The role of the private sector in climate-resilient food systems

January 31, 2024
Close up, two hands hold seed tray

The costs of transitioning to a low-carbon, climate-resilient future are immense and governments alone are unable to shoulder them.

Photo: UNDP Sri Lanka

Assessing progress towards the Paris Agreement, last year’s State of Climate Action report found “global efforts to limit warming to 1.5°C are failing across the board”. Its assessments were stark: 41 of 42 indicators –including power, buildings, industry, transport, forests and land, food, and agriculture – are completely off track and six are heading in the wrong direction.   

It was an alarming report. If we are to avoid the worst of climate change, industries such as agriculture and land use, which account for approximately one third of global greenhouse gas emissions, must be radically transformed. 

The indispensable role of the private sector  

The costs of transitioning to a low-carbon, climate-resilient future are immense (although it the cost of inaction is even greater) and governments alone are unable to shoulder them. It is estimated that the agriculture and land use sectors alone require 26 times more than current levels of funding.  

Until now however, the private sector has not been fully engaged in climate action, and especially in climate adaptation. Here are four key reasons: 

First is the disconnect between the objectives pursued by the public and private sector. The public sector tends to prioritize long-term societal benefits and environmental sustainability, while the private focuses on short-term returns and shareholder value. The differences can impede public-private collaboration for climate action, making it essential to reconcile going green with making a profit.  

Second is that businesses are often unaware of how they can contribute to government plans. There is uncertainty about what governments need, where they are investing, and just how the private sector can contribute.   

Third, the private sector frequently perceives the return on investment in climate adaptation as unclear or too low. Part of this is that they are often unable to capture the full environmental and social benefits of adaptation efforts, limiting the incentive to invest. Related to this is the lack of regulatory, legal and fiscal frameworks to reward investment in sustainability and adaptation.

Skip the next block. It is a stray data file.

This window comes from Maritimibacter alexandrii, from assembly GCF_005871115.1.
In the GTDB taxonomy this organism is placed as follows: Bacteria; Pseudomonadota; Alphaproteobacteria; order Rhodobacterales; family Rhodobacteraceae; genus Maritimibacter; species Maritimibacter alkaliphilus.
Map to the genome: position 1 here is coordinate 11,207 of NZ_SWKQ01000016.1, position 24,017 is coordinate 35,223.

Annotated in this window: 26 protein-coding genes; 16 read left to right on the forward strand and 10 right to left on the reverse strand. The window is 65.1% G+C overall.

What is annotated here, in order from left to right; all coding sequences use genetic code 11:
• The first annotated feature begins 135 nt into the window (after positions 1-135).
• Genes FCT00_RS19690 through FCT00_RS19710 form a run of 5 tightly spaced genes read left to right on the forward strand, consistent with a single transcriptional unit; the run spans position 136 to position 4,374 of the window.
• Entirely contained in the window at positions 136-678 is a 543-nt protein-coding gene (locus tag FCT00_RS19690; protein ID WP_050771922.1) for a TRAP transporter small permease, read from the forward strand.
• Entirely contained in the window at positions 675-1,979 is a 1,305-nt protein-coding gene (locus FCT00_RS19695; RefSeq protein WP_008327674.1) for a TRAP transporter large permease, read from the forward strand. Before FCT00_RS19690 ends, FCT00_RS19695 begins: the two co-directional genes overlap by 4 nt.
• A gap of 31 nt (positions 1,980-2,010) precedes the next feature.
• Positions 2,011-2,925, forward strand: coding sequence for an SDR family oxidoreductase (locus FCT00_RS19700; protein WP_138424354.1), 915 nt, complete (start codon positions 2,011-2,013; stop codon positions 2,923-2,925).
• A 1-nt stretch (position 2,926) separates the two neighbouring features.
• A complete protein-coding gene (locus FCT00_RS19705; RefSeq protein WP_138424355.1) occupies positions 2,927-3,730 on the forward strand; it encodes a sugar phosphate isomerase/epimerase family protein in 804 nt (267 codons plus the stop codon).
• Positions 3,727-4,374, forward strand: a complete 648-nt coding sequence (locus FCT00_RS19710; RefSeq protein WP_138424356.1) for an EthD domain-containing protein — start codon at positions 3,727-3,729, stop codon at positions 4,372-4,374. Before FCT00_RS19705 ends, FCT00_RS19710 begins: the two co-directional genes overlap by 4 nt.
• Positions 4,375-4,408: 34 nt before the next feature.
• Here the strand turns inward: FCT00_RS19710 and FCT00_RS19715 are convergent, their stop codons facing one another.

Lastly, to guide investment decision-making, the private sector needs more robust climate data concerning current and future projections and vulnerabilities.  

There is no doubt these are significant challenges, but we have the answers.  

Turning challenges into opportunities 

In 2019, a report from the Global Commission on Adaptation outlined a compelling economic rationale behind investing in climate action: every US$1 allocated to five key adaptation areas, could yield substantial net benefits ranging from $2 to $10.  

One study found the potential adaptation market could be as high as $2 trillion by 2026.  

This underscores not only a strong business case for investment but also positions businesses to be more climate conscious. For any business that depends on a supply chain, especially a global one, the impacts of climate change are not just a risk but an active disruptor of productivity and profitability.   

The challenge is how to stimulate private sector investment towards climate-resilient agriculture.  

One way is to leverage public finance to mitigate risks and costs. This includes the strategic use of grants, credit enhancement and what is known as “blended finance”, where public and private resources are pooled.